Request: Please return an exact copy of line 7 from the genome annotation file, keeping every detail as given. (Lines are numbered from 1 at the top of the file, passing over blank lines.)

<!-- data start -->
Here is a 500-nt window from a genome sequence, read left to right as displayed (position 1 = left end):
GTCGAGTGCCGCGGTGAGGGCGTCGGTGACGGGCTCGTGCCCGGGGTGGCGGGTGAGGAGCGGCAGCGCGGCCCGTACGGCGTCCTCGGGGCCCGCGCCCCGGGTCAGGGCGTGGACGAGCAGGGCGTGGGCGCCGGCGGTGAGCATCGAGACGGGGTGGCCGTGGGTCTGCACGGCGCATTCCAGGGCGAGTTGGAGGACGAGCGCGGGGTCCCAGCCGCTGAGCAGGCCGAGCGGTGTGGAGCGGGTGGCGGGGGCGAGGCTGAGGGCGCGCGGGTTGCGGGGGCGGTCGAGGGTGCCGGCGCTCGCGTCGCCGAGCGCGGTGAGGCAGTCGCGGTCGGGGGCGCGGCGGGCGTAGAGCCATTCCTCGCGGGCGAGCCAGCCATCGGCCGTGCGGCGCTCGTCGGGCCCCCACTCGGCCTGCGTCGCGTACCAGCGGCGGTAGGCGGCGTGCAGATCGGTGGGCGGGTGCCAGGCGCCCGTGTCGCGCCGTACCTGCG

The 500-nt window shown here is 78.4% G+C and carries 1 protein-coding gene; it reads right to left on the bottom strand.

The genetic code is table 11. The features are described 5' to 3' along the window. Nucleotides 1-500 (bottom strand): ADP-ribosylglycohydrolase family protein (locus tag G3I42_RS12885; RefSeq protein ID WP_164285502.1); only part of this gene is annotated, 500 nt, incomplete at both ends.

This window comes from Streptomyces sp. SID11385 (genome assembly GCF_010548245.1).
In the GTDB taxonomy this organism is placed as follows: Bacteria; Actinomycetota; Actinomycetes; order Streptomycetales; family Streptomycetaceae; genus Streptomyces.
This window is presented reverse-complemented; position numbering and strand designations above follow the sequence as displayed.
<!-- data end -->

This window is presented reverse-complemented; position numbering and strand designations above follow the sequence as displayed.